Leftist A: I think we should legalize marijuana.
                Libertarian A: So do I!

                Leftist N: Me too!
                Libertarian N: Definitely!

                Economics is where the disagreements are going to be, and those are the threads that are going to attract the most comments (besides for meatloaf threads), because disagreement is much more interesting than agreement.Report

              • Brandon Berg in reply to Brandon Berg says:

                But, the truth is, your average libertarian is closer to the FYIGM than you really want to think about.

                Again, the FYIGM smear is absolutely precious coming from a supporter of a party whose platform is “Make the top 2% give a bunch of free stuff to the bottom 90%.” I just can’t find it in my heart to be as generous with other people’s money as you are.Report

              • Jaybird in reply to Brandon Berg says:

                I do think that “this is what you people believe!” is a fair place to start an argument with someone who disagrees with you but it’s not a particularly fair place to end it if they still disagree with you.

                “Well, you’re one of the good ones” is, I suppose, a fair enough thing to point out but, after a while, it’s bad form to go back to “this is what you people believe!” as if the “well, you are one of the good ones!” conversation never happened.Report

              • Liberty60 in reply to Brandon Berg says:

                The right-libertarian alliance is strong and operationally effective, the left-libertarian alliance isn’t.

                Yes, I understand completely that libertarians want to end farm subsidies; but not nearly as much as they want to lower taxes, so they occasionally vote Libertarian, oftentimes Republican, but never ever Democrat.

                Flat out, I think that for the majority of libertarians, taxes are decisive, farm subsidies are not.Report

              • Jaybird in reply to Brandon Berg says:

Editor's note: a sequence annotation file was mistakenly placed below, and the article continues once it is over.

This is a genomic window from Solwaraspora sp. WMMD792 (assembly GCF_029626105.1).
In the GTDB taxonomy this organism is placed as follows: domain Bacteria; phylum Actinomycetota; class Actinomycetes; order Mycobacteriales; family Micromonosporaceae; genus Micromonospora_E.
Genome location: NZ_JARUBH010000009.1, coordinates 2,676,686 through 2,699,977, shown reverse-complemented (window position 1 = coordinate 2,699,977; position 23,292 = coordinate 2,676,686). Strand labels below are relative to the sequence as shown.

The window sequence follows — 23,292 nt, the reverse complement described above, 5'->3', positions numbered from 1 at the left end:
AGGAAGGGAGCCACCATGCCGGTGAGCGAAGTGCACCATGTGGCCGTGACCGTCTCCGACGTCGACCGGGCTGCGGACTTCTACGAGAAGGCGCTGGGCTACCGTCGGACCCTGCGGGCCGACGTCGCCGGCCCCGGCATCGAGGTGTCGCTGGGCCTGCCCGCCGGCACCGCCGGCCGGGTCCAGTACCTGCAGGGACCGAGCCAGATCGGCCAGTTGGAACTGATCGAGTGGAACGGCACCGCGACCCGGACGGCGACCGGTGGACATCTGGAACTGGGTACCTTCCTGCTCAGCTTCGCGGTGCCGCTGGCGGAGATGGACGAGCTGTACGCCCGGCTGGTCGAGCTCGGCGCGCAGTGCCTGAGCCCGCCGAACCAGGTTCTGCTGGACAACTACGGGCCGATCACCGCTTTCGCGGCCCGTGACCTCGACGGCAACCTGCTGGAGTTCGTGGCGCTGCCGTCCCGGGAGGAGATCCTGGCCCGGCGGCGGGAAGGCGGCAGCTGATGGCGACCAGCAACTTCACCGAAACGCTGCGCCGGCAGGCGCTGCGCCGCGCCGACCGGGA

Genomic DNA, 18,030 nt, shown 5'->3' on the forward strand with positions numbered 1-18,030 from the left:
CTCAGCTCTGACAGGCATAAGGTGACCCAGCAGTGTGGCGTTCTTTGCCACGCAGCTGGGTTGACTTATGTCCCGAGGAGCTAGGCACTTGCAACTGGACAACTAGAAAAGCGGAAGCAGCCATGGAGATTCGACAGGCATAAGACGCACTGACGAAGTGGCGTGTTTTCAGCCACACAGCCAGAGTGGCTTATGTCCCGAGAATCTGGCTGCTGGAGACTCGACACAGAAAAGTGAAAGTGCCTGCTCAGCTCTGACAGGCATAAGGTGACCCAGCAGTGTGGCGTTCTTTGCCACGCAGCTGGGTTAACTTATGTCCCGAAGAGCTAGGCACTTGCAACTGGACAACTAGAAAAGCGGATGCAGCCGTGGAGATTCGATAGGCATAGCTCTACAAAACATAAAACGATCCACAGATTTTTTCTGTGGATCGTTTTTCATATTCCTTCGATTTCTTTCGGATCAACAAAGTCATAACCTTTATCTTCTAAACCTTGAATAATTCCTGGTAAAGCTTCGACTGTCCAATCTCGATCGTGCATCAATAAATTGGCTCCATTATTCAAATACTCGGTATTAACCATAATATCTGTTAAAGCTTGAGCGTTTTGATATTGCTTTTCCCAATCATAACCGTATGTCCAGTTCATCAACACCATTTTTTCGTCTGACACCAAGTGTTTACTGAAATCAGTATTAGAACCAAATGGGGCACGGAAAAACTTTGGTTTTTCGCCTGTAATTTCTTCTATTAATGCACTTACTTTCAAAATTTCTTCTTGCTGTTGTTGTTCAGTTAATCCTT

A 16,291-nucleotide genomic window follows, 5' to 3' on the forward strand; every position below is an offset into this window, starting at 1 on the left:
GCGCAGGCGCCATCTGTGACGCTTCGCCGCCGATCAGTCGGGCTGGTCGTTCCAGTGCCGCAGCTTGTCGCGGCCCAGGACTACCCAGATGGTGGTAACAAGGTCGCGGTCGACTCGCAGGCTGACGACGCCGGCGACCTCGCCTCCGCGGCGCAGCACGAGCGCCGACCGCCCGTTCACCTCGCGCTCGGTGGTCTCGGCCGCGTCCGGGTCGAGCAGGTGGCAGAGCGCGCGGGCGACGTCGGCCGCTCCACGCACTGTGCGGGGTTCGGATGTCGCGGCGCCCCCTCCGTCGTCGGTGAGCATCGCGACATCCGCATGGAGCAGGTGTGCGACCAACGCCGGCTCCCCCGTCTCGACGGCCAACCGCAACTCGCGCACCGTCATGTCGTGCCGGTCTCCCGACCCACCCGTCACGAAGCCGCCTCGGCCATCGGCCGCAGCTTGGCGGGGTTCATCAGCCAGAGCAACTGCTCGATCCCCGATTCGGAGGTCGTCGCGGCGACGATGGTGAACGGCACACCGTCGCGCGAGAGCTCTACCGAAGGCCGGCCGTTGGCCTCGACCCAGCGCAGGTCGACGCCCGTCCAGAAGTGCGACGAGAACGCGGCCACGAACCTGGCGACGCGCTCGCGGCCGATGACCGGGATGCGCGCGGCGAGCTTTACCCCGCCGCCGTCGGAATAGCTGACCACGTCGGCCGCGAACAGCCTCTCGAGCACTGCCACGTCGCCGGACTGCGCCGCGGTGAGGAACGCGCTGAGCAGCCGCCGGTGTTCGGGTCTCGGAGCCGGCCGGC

I’ve met people who argue that Paul McCartney *REALLY DIED* during the Abbey Road sessions.

                They point out all of this evidence to me.

                You can only point out that he’s still alive so many times before you realize that something else entirely is going on and it has nothing to do with Paul McCartney being alive or not.

                (Note regarding license used in the above: Though I’ve met people who have presented the evidence that Paul McCartney died, I’ve never met one who wasn’t swayed by the whole “he’s still alive” piece of evidence.)Report

              • Mike Schilling in reply to Brandon Berg says:

                Again, the FYIGM smear is absolutely precious coming from a supporter of a party whose platform is “Make the top 2% give a bunch of free stuff to the bottom 90%.”

                But there’s no teleology involved; it’s purely an efficiency argument.Report

              • Mike Schilling in reply to Brandon Berg says:

                Listen to Helter Skelter and then to the crap “Paul” has done since the Beatles broke up. He died a long time ago.Report

              • Jaybird in reply to Brandon Berg says:

                Give My Regards to Broad Street is the greatest movie in Recorded Human History.Report

              • James H. in reply to Brandon Berg says:

                the truth is, your average libertarian is closer to the FYIGM than you really want to think about.

                Oh, for god’s sake, Jesse, I expect better from you.

                I’ve said this many times, but I’ll say it again. When libertarians argue for lower taxes and less regulation and redistribution, they don’t believe it will reinforce and rigidify existing distributions. They think it will promote economic growth in ways that create more opportunity for all.

                You may disagree with them about what the outcome will really be. You may even be right and libertarians wrong. But believing that will be the outcome and advocating for what they think will lead to it is not reasonably called an FYIGM attitude.